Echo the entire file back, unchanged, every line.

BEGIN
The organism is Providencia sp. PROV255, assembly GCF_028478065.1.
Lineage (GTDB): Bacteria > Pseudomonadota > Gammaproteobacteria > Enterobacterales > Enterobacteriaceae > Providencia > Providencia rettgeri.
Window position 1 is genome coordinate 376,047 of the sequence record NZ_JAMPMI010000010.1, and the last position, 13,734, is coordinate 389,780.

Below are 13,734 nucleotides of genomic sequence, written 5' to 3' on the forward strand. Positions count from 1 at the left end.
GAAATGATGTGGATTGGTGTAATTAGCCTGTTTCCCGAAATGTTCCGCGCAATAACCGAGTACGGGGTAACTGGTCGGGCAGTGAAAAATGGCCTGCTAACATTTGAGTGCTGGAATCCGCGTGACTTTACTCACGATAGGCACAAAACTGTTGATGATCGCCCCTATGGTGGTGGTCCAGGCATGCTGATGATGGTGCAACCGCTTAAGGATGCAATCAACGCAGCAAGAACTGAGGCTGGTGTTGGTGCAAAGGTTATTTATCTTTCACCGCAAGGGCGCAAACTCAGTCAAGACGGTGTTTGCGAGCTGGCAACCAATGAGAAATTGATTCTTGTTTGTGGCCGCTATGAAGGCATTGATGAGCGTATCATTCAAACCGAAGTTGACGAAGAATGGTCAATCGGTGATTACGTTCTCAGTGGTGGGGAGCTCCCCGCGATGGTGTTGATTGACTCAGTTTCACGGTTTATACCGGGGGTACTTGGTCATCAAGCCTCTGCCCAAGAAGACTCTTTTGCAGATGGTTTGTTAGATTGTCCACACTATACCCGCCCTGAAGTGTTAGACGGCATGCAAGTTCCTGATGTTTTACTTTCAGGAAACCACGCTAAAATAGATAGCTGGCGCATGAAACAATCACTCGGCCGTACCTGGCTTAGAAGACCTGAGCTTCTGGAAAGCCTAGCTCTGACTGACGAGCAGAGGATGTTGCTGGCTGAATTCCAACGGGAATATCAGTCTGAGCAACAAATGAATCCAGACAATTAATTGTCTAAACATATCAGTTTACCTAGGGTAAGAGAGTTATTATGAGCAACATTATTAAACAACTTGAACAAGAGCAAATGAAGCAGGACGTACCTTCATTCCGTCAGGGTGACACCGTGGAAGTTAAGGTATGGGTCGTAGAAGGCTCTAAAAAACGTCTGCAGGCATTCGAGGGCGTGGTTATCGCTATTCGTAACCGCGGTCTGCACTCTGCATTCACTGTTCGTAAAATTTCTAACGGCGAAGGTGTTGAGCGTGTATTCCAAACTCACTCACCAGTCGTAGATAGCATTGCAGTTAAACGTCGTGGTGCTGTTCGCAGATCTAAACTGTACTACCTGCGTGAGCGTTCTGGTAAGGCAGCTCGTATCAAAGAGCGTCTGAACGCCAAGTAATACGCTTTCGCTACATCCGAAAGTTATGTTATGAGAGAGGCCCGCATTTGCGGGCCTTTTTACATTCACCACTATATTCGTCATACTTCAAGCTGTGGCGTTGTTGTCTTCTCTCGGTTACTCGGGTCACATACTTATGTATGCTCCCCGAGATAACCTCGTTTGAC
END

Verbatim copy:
The organism is Providencia sp. PROV255, assembly GCF_028478065.1.
Lineage (GTDB): Bacteria > Pseudomonadota > Gammaproteobacteria > Enterobacterales > Enterobacteriaceae > Providencia > Providencia rettgeri.
Window position 1 is genome coordinate 376,047 of the sequence record NZ_JAMPMI010000010.1, and the last position, 13,734, is coordinate 389,780.

Below are 13,734 nucleotides of genomic sequence, written 5' to 3' on the forward strand. Positions count from 1 at the left end.
GAAATGATGTGGATTGGTGTAATTAGCCTGTTTCCCGAAATGTTCCGCGCAATAACCGAGTACGGGGTAACTGGTCGGGCAGTGAAAAATGGCCTGCTAACATTTGAGTGCTGGAATCCGCGTGACTTTACTCACGATAGGCACAAAACTGTTGATGATCGCCCCTATGGTGGTGGTCCAGGCATGCTGATGATGGTGCAACCGCTTAAGGATGCAATCAACGCAGCAAGAACTGAGGCTGGTGTTGGTGCAAAGGTTATTTATCTTTCACCGCAAGGGCGCAAACTCAGTCAAGACGGTGTTTGCGAGCTGGCAACCAATGAGAAATTGATTCTTGTTTGTGGCCGCTATGAAGGCATTGATGAGCGTATCATTCAAACCGAAGTTGACGAAGAATGGTCAATCGGTGATTACGTTCTCAGTGGTGGGGAGCTCCCCGCGATGGTGTTGATTGACTCAGTTTCACGGTTTATACCGGGGGTACTTGGTCATCAAGCCTCTGCCCAAGAAGACTCTTTTGCAGATGGTTTGTTAGATTGTCCACACTATACCCGCCCTGAAGTGTTAGACGGCATGCAAGTTCCTGATGTTTTACTTTCAGGAAACCACGCTAAAATAGATAGCTGGCGCATGAAACAATCACTCGGCCGTACCTGGCTTAGAAGACCTGAGCTTCTGGAAAGCCTAGCTCTGACTGACGAGCAGAGGATGTTGCTGGCTGAATTCCAACGGGAATATCAGTCTGAGCAACAAATGAATCCAGACAATTAATTGTCTAAACATATCAGTTTACCTAGGGTAAGAGAGTTATTATGAGCAACATTATTAAACAACTTGAACAAGAGCAAATGAAGCAGGACGTACCTTCATTCCGTCAGGGTGACACCGTGGAAGTTAAGGTATGGGTCGTAGAAGGCTCTAAAAAACGTCTGCAGGCATTCGAGGGCGTGGTTATCGCTATTCGTAACCGCGGTCTGCACTCTGCATTCACTGTTCGTAAAATTTCTAACGGCGAAGGTGTTGAGCGTGTATTCCAAACTCACTCACCAGTCGTAGATAGCATTGCAGTTAAACGTCGTGGTGCTGTTCGCAGATCTAAACTGTACTACCTGCGTGAGCGTTCTGGTAAGGCAGCTCGTATCAAAGAGCGTCTGAACGCCAAGTAATACGCTTTCGCTACATCCGAAAGTTATGTTATGAGAGAGGCCCGCATTTGCGGGCCTTTTTACATTCACCACTATATTCGTCATACTTCAAGCTGTGGCGTTGTTGTCTTCTCTCGGTTACTCGGGTCACATACTTATGTATGCTCCCCGAGATAACCTCGTTTGAC